Exactly How The Pill Changes Your Cycle

We at Bustle love giving you tips for how to tap into your sexual potential and troubleshoot when things aren’t going your way in the bedroom. But what about finding solutions to those stressful sexual health situations that inevitably crop up when you’re getting down? Emma Kaywin, a Brooklyn-based sexual health writer and activist, is here to calm your nerves and answer your questions. This week’s topic: Your menstrual cycle on hormonal birth control.

Q: I’ve been on the pill for 10 years. My doctor put me on it in high school before I was even sexually active, to help me manage super painful cramps. And it totally worked for that! Recently though, I’ve been thinking that I actually don’t know much about how hormonal birth control is impacting my natural cycle or even if I really have one anymore. I’ve heard that it makes people’s periods lighter, and I’ve noticed that I have fewer PMS symptoms than many of my lady friends overall. So my question is: How is my cycle different because I’m on the pill? Am I still getting a “real” period?

A: Hormones are powerful. Just a small fluctuation in your hormone levels can have profound effects, from changing your metabolism to dictating if you wanna get down and dirty or curl up into a ball and sob for days. So it’s no surprise that introducing synthetic hormones into your body — which is what you do when you take hormonal birth control like the pill, the ring, or the shot — affects you on a number of levels.

A note on periods and gender identity: It’s worth articulating that not everyone who identifies as a woman has a menstrual cycle, and not everyone who has a menstrual cycle identifies as a woman. I will be using gender-neutral language throughout this piece to reflect this richness of life experience.

Hormonal Birth Control 101

First of all, how does hormonal birth control work? When you’re on your natural menstrual cycle, your hormone levels are dipping and rising all the time in a bunch of what we can call mini cycles. The main players involved are estrogen, progesterone, and testosterone. The presence in varying levels of these three hormones in your body trigger different parts of your cycle — such as thickening your endometrium (the nutrient-rich lining of your uterus that grows to feed any hypothetical embryos), maturing your eggs, and releasing them into your fallopian tubes so they can canoodle with any sperm that may be hanging around.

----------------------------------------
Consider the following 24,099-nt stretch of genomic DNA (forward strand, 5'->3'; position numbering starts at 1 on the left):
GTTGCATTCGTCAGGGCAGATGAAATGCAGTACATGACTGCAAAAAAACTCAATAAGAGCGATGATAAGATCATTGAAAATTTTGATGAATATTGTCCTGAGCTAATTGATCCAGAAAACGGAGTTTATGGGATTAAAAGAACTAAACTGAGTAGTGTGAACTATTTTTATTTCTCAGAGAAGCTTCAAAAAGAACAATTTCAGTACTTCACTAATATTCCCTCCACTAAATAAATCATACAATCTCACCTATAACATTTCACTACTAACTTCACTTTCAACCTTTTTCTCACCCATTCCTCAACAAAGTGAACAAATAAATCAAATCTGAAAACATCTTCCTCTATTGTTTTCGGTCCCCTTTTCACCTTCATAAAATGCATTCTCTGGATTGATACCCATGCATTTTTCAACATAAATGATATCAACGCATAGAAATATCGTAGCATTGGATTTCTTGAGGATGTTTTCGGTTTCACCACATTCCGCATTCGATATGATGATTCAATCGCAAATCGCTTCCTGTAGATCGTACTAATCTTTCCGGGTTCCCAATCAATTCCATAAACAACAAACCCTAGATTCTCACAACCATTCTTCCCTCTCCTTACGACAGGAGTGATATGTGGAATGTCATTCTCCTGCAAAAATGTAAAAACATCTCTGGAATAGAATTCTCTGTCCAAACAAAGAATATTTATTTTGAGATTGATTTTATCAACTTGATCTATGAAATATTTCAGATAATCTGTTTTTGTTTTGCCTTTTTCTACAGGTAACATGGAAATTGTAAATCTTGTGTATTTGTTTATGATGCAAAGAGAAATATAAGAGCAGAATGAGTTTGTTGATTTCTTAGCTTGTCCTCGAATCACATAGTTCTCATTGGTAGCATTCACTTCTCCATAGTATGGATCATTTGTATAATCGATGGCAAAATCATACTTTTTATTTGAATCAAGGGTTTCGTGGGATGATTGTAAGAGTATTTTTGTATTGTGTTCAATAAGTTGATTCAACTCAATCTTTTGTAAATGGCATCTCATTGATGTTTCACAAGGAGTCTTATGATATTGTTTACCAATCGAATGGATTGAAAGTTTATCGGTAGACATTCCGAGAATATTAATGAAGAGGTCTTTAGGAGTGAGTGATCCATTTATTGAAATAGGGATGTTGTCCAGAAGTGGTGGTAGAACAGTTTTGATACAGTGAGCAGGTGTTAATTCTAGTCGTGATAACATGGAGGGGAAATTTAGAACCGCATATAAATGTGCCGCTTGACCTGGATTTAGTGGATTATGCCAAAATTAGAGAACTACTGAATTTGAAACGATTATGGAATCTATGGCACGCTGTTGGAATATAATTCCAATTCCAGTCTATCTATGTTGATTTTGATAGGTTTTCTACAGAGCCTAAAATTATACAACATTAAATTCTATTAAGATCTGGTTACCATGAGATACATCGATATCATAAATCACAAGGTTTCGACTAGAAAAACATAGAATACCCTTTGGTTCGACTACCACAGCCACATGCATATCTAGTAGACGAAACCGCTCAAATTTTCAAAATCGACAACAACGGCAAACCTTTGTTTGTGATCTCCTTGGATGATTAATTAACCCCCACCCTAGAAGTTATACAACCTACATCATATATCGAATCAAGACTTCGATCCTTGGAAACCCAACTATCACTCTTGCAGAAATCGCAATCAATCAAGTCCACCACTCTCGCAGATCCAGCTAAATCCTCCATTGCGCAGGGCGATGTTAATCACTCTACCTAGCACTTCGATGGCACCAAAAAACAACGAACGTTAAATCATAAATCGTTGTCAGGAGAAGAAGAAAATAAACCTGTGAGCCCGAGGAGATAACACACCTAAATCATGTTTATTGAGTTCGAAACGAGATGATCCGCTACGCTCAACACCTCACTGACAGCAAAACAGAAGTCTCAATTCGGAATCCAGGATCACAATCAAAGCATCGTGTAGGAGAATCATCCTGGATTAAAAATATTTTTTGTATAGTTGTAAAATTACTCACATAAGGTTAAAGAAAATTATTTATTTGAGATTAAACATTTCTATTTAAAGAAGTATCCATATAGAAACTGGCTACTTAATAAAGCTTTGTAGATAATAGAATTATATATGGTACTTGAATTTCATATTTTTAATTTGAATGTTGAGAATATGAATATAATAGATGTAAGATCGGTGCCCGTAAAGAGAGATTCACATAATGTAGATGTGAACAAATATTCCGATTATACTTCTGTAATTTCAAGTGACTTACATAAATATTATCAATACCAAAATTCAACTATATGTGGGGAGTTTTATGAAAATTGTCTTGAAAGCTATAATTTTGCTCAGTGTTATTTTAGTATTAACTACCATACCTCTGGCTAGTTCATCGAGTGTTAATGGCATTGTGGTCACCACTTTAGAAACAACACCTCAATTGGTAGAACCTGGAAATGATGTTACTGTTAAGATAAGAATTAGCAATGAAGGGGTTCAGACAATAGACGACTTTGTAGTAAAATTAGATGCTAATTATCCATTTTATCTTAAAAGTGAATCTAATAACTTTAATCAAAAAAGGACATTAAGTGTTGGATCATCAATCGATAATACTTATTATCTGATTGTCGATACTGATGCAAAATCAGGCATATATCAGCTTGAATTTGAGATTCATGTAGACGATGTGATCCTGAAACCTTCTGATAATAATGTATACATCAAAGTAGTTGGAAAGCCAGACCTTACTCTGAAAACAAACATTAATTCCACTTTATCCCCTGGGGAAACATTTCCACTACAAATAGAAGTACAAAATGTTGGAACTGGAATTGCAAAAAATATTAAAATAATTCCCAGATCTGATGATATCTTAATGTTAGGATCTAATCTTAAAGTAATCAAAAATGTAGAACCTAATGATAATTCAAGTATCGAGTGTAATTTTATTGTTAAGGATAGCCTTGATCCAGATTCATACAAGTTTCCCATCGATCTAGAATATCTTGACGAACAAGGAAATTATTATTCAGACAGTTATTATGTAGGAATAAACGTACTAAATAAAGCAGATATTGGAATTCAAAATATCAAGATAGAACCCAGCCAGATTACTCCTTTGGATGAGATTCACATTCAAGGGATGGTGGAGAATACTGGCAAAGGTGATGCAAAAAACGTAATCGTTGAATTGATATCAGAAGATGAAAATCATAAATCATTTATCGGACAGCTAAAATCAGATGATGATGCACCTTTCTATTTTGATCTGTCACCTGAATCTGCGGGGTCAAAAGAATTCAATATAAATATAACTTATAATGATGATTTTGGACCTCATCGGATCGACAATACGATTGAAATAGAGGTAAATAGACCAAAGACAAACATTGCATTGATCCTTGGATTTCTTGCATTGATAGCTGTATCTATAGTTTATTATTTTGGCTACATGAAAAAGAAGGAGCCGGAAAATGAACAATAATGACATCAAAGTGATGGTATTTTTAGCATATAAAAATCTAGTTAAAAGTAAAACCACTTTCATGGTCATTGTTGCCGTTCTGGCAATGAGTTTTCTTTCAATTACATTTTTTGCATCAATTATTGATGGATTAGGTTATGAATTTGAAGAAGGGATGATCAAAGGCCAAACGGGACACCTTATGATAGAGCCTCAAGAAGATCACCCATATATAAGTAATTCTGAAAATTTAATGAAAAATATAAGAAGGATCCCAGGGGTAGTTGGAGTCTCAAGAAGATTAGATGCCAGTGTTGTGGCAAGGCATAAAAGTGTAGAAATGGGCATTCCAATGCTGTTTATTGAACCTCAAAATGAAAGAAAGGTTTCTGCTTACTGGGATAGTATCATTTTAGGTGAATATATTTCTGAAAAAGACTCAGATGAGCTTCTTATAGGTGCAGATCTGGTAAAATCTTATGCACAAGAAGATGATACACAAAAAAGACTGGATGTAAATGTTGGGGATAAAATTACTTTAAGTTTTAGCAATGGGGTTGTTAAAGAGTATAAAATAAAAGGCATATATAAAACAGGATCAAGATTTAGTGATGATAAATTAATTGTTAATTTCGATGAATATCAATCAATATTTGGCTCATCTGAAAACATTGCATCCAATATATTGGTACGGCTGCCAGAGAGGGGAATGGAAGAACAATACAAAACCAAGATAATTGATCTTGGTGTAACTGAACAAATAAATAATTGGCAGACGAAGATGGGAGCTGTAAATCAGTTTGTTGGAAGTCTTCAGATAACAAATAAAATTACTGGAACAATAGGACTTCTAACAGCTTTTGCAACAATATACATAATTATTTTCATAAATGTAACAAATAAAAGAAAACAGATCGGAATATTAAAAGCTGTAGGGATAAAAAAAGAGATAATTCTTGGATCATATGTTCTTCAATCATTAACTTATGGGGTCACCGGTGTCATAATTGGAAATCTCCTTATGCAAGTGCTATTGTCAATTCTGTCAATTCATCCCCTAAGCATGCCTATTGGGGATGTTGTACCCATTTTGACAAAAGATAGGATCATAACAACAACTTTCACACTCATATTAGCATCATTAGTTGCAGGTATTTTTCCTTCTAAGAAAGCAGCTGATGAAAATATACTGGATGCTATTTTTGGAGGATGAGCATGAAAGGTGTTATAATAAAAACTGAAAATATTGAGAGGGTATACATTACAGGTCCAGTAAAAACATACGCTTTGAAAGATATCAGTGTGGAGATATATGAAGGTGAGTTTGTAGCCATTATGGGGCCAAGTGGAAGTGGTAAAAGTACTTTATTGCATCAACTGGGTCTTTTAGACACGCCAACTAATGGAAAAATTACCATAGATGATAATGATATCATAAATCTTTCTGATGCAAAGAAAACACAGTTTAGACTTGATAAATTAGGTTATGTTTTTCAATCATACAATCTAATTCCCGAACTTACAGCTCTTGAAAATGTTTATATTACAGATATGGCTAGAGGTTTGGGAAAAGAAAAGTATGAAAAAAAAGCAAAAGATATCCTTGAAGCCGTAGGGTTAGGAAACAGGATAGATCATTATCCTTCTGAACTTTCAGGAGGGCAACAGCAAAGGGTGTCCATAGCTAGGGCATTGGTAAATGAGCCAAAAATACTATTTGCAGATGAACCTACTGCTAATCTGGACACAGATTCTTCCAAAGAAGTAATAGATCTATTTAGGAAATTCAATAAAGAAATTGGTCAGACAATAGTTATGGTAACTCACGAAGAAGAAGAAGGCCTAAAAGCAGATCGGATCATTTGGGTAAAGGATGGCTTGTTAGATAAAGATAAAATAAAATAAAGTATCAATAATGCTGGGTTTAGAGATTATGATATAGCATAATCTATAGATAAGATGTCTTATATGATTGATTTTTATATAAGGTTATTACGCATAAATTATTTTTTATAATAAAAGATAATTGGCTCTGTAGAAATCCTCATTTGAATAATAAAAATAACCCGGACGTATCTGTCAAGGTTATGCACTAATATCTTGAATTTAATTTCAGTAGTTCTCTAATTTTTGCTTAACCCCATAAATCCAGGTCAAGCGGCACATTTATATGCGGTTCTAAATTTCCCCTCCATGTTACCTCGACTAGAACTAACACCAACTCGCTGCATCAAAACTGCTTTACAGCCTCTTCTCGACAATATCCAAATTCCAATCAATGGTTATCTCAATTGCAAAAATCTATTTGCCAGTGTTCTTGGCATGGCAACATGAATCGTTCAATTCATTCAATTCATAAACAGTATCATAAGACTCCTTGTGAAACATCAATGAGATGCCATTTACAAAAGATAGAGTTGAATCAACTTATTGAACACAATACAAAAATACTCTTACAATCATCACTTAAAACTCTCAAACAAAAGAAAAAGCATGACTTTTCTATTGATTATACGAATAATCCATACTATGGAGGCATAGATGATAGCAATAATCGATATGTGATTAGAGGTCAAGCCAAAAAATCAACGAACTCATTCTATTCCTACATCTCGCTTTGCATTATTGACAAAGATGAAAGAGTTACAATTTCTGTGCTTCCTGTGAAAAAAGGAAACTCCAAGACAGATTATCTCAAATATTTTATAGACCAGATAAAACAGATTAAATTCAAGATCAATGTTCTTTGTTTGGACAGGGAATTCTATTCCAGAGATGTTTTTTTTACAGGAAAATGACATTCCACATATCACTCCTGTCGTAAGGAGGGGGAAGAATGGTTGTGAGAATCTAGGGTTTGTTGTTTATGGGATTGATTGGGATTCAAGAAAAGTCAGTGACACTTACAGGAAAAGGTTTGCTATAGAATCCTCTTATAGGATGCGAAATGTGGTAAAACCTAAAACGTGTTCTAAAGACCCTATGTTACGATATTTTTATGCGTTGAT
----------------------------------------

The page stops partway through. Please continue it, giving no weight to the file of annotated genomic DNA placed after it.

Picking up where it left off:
Hormonal birth control changes the levels of these hormones in your body by introducing synthetic hormones. Some oral contraceptives have a mix of estrogen and progestin (the name for the synthetic progesterone look-alike), and others have just progestin. Since these hormones are the key orchestrators of your menstrual cycle, it makes sense that your menstruation and ovulation would be different as a result of taking hormonal birth control. Let’s learn about it!


Ovulation is when your ovaries release a mature egg, aka one that’s ready to be fertilized. Once set free, the egg travels through your fallopian tubes, where it can encounter any sperm hanging around, resulting in the very early beginnings of a human child. Ovulation is triggered by very low levels of estrogen, testosterone, and progesterone.

How It's Different On The Pill

When you’re on the pill, you can’t have low estrogen or progesterone at this point in your cycle because you’re actively taking synthetic versions that are keeping your levels high. So in essence, the pill stops ovulation because the levels of estrogen and progesterone you’re taking don’t allow the hormone dip that triggers your natural monthly egg maturation and drop.

Wait, but then how can you still get pregnant if you're on the pill? Great question! Oral hormonal birth control isn't 100 percent effective — after all, no birth control method (other than abstaining from sex, which isn't really a form of control so much as just opting out altogether) is. If you take your pill correctly — so, every day — it's been shown to be 99.9 percent effective in stopping pregnancy, which is pretty much as good as it gets. However, you can get pregnant right after you stop taking the pill, because your body is resilient and reverts back to its natural hormone levels very quickly. If you skip even one dose, there's a chance of pregnancy.